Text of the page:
Lesson from the Wise: How to Avoid a Malpractice Suit!

Samuel Kiehl, MD
Samuel Kiehl, MD

A list of suggestions and recommendations to avoid malpractice lawsuits I have learned from my experience as a medical malpractice expert reviewer. By Samuel J. Kiehl, M.D., FACEP. Edits by Michael Barrie OSU EM Assistant Professor

  1. Provide excellent care—first and foremost
    • Stay current with latest topics in emergency medicine
    • Maintain skill level
    • Do not ignore vital signs and “gut feeling”
    • Know what one does not know and let patient know
    • If not comfortable about something, acquire more data, ask for help, or refer to specialist
    • know high risk areas
    • identify high-risk patients (eg, lawyer, angry patient) and those with high risk for poor outcome include immunocompromised patient (eg, HIV-positive, diabetic, alcoholic, substance abuser)
  2. Keep focus on patient
    • always do right thing, even when difficult
    • Treat people well; data show that “happy” patients do not file lawsuits
    • not being listened to or taken seriously is the #1 complaint of patients
    • respect privacy of patient
  3. Patient Satisfaction is important
    • Sit down while talking to patient; It gives the impression of longer time spent with patient and that you have their undivided attention
    • first impressions matter, so dress professionally
    • attitude—introduce self; know name of patient
    • apologize for patient’s wait, even if only short time
    • pay attention to own body language and patient’s body language
    • involve and listen to patient’s family in decision-making
    • have willingness to put on “show” to let patients know that thorough job performed and care provided
    • compliment patient and care provider
    • know patient’s expectations and meet or exceed them; manage expectations
    • know reason for patient presenting to emergency department (ask them)— some of the most common reasons include pain, note required for school or work, and pressure from family
    • always address reason for presentation directly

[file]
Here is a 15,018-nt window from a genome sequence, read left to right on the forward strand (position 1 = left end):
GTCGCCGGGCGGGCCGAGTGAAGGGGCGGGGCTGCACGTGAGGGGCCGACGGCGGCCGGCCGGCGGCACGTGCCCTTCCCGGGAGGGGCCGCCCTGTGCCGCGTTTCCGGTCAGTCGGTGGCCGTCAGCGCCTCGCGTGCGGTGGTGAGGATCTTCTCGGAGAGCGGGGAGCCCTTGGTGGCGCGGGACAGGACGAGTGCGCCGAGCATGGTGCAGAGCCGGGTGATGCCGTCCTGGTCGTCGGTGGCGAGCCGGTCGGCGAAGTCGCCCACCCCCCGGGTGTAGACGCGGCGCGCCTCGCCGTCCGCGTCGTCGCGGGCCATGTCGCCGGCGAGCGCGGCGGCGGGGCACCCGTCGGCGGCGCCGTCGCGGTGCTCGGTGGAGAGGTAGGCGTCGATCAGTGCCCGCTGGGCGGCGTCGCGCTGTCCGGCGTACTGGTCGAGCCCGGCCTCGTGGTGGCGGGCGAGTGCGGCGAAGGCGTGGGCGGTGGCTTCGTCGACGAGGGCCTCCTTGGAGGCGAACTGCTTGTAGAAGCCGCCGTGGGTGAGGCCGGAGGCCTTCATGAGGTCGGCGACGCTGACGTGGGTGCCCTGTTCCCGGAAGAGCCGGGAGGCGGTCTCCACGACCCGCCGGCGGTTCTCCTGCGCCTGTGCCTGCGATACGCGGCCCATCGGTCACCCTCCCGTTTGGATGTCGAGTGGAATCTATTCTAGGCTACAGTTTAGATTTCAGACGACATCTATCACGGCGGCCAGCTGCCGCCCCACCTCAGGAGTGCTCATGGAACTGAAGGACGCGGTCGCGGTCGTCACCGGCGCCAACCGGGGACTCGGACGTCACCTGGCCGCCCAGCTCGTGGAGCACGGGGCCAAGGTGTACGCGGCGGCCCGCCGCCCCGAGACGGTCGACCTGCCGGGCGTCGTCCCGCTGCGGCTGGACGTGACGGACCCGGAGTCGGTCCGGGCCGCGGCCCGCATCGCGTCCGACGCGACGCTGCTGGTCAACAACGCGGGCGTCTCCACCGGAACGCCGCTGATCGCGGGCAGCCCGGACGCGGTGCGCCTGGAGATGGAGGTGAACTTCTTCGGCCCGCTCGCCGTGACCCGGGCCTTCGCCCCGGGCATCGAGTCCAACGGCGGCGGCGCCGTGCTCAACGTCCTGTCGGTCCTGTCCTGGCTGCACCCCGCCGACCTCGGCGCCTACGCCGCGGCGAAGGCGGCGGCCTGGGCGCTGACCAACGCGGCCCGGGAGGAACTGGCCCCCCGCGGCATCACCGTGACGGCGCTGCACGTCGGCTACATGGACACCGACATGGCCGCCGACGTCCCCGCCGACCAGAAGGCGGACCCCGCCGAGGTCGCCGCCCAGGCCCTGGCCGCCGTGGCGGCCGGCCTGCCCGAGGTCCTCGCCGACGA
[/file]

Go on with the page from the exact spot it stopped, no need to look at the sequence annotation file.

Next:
• avoid minimizing patient’s concerns, but instead validate them
    • let patient know that everything is being done to meet his or her needs
    • keep patient informed
    • use real words (avoid medical jargon)
  4. Take care of yourself
    • Get adequate sleep and exercise
    • be particularly cautious at beginning and end of shift
    • be prepared and show up in timely manner
    • end shift at appropriate time
    • identify, recognize, and guard against own biases
    • take time to eat, relax, and collect thoughts in middle of shift
  5. Develop people skills
    • recognize leadership role
    • be willing to apologize
    • avoid criticism of someone else’s treatment (loose lips sink ships)
    • seek first to understand, then to be understood
  6. Document well
    • contents of chart is as important as how the patient is treated. Ideally, should not be as important, but is in medicolegal sense
    • chart should reflect all events that occurred and tell story. It should speak for the physician
    • goal for record to speak for itself, without requiring subsequent explanation
    • most potential lawsuits aborted when plaintiff’s attorney reviews chart that makes clear what happened
    • review of past records necessary
    • Remember, nursing notes part of medical record; also true for paramedic notes (if paramedic notes not available, indicate in chart); beware of notes written after ED physician has completed own notes (some physicians draw line in chart with date and time after last nursing note they see before leaving)
    • necessary that process of medical decision-making present in chart, with explanation of reasoning
    • charting should be realistic and not include actions not performed
    • credibility crucial
    • particular care necessary for template charts
    • review history and physical examination of patient and read nurses’ notes
    • look at vital signs and address if abnormal
  7. Close the deal with every patient encounter
    • perform reassessment of case just prior to disposition, including testing results; check whether nurses’ notes and/or resident’s notes are appropriate
    • 3 questions to ask one’s self
      • Does everything makes sense (after obtaining all data)?
      • What are all the worst case scenarios?
      • Was everything possible done? i.e what a prudent person would have done in same situation.
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